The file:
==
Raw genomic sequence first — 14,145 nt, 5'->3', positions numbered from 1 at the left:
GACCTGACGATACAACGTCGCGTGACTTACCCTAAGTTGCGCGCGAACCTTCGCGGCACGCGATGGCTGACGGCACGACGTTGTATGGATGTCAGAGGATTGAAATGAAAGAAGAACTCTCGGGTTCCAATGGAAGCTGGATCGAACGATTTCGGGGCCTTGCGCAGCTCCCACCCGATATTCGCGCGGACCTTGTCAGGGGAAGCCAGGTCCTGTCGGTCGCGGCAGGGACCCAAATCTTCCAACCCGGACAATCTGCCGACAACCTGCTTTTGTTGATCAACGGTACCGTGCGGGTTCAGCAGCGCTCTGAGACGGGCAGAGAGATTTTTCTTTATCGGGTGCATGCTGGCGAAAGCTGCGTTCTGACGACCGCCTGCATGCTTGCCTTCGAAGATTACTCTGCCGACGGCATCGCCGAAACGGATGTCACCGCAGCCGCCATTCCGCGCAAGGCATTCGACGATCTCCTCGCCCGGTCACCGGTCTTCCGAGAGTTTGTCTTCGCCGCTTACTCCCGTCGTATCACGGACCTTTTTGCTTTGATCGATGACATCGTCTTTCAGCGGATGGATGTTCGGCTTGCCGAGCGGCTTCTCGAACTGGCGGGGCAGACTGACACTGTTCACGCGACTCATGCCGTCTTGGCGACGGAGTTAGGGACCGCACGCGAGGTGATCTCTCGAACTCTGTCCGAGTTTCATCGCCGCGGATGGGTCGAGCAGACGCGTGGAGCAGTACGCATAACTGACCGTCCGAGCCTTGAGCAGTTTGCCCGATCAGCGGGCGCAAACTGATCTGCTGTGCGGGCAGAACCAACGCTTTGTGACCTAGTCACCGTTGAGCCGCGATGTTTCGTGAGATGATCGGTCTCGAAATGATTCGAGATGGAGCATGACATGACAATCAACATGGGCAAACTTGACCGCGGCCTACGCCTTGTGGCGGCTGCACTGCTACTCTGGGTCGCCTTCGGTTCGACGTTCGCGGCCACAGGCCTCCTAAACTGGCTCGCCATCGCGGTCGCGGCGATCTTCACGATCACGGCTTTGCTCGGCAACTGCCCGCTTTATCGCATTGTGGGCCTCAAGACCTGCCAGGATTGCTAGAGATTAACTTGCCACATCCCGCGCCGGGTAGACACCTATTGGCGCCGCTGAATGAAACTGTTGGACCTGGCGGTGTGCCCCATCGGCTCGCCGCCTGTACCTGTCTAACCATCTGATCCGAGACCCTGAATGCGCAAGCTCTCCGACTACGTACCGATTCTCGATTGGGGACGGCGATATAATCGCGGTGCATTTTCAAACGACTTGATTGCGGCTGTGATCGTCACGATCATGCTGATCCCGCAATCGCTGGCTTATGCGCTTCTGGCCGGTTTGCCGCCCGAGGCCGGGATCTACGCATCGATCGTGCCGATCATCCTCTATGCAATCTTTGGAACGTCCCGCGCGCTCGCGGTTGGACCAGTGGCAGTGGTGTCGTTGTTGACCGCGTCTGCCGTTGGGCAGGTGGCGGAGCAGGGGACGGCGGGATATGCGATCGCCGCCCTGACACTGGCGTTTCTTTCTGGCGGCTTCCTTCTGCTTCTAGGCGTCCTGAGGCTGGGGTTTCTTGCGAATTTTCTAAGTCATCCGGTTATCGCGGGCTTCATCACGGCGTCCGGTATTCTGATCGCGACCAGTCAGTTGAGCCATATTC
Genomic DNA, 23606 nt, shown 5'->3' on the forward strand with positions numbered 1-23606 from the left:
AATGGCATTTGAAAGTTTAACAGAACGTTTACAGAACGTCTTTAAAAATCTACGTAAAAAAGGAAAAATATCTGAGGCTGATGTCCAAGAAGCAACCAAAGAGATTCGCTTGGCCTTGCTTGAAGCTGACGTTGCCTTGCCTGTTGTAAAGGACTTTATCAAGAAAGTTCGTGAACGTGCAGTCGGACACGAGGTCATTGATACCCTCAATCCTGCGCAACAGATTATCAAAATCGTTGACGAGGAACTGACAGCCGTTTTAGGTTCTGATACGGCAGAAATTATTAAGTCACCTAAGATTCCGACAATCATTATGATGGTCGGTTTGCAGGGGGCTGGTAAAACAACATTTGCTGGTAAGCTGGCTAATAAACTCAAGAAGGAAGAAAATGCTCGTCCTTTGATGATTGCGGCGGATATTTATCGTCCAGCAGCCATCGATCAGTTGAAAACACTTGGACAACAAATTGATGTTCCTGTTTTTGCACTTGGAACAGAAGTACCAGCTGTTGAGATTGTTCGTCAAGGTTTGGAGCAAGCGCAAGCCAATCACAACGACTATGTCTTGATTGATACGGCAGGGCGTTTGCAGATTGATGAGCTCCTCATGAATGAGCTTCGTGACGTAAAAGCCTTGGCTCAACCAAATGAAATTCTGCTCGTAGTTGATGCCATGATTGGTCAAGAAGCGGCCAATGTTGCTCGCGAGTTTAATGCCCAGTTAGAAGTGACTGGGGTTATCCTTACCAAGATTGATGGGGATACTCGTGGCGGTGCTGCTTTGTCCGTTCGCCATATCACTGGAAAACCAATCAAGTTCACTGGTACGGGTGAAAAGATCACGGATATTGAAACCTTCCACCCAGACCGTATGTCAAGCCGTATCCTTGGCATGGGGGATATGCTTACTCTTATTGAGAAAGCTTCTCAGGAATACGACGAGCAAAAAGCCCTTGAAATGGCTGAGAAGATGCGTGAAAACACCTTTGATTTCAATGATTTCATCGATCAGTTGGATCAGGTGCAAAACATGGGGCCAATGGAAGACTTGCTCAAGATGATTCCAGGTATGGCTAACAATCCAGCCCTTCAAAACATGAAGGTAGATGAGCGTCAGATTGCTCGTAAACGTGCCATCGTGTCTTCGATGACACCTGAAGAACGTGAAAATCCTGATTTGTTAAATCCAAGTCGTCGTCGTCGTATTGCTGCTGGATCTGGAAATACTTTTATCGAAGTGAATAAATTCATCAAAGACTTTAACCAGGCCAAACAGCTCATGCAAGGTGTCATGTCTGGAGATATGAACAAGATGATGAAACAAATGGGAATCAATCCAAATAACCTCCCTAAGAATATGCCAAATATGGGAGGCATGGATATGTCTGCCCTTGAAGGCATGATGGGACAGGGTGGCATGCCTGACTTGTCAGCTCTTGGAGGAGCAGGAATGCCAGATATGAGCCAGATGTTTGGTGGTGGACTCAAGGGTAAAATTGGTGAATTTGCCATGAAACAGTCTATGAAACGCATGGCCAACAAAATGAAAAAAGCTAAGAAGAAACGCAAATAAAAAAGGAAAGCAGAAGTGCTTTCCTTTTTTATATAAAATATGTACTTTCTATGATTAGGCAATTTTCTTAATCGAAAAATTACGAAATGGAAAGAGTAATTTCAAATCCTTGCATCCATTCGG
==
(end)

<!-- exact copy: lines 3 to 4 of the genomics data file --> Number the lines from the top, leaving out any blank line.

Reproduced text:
Genomic DNA, 23606 nt, shown 5'->3' on the forward strand with positions numbered 1-23606 from the left:
AATGGCATTTGAAAGTTTAACAGAACGTTTACAGAACGTCTTTAAAAATCTACGTAAAAAAGGAAAAATATCTGAGGCTGATGTCCAAGAAGCAACCAAAGAGATTCGCTTGGCCTTGCTTGAAGCTGACGTTGCCTTGCCTGTTGTAAAGGACTTTATCAAGAAAGTTCGTGAACGTGCAGTCGGACACGAGGTCATTGATACCCTCAATCCTGCGCAACAGATTATCAAAATCGTTGACGAGGAACTGACAGCCGTTTTAGGTTCTGATACGGCAGAAATTATTAAGTCACCTAAGATTCCGACAATCATTATGATGGTCGGTTTGCAGGGGGCTGGTAAAACAACATTTGCTGGTAAGCTGGCTAATAAACTCAAGAAGGAAGAAAATGCTCGTCCTTTGATGATTGCGGCGGATATTTATCGTCCAGCAGCCATCGATCAGTTGAAAACACTTGGACAACAAATTGATGTTCCTGTTTTTGCACTTGGAACAGAAGTACCAGCTGTTGAGATTGTTCGTCAAGGTTTGGAGCAAGCGCAAGCCAATCACAACGACTATGTCTTGATTGATACGGCAGGGCGTTTGCAGATTGATGAGCTCCTCATGAATGAGCTTCGTGACGTAAAAGCCTTGGCTCAACCAAATGAAATTCTGCTCGTAGTTGATGCCATGATTGGTCAAGAAGCGGCCAATGTTGCTCGCGAGTTTAATGCCCAGTTAGAAGTGACTGGGGTTATCCTTACCAAGATTGATGGGGATACTCGTGGCGGTGCTGCTTTGTCCGTTCGCCATATCACTGGAAAACCAATCAAGTTCACTGGTACGGGTGAAAAGATCACGGATATTGAAACCTTCCACCCAGACCGTATGTCAAGCCGTATCCTTGGCATGGGGGATATGCTTACTCTTATTGAGAAAGCTTCTCAGGAATACGACGAGCAAAAAGCCCTTGAAATGGCTGAGAAGATGCGTGAAAACACCTTTGATTTCAATGATTTCATCGATCAGTTGGATCAGGTGCAAAACATGGGGCCAATGGAAGACTTGCTCAAGATGATTCCAGGTATGGCTAACAATCCAGCCCTTCAAAACATGAAGGTAGATGAGCGTCAGATTGCTCGTAAACGTGCCATCGTGTCTTCGATGACACCTGAAGAACGTGAAAATCCTGATTTGTTAAATCCAAGTCGTCGTCGTCGTATTGCTGCTGGATCTGGAAATACTTTTATCGAAGTGAATAAATTCATCAAAGACTTTAACCAGGCCAAACAGCTCATGCAAGGTGTCATGTCTGGAGATATGAACAAGATGATGAAACAAATGGGAATCAATCCAAATAACCTCCCTAAGAATATGCCAAATATGGGAGGCATGGATATGTCTGCCCTTGAAGGCATGATGGGACAGGGTGGCATGCCTGACTTGTCAGCTCTTGGAGGAGCAGGAATGCCAGATATGAGCCAGATGTTTGGTGGTGGACTCAAGGGTAAAATTGGTGAATTTGCCATGAAACAGTCTATGAAACGCATGGCCAACAAAATGAAAAAAGCTAAGAAGAAACGCAAATAAAAAAGGAAAGCAGAAGTGCTTTCCTTTTTTATATAAAATATGTACTTTCTATGATTAGGCAATTTTCTTAATCGAAAAATTACGAAATGGAAAGAGTAATTTCAAATCCTTGCATCCATTCGG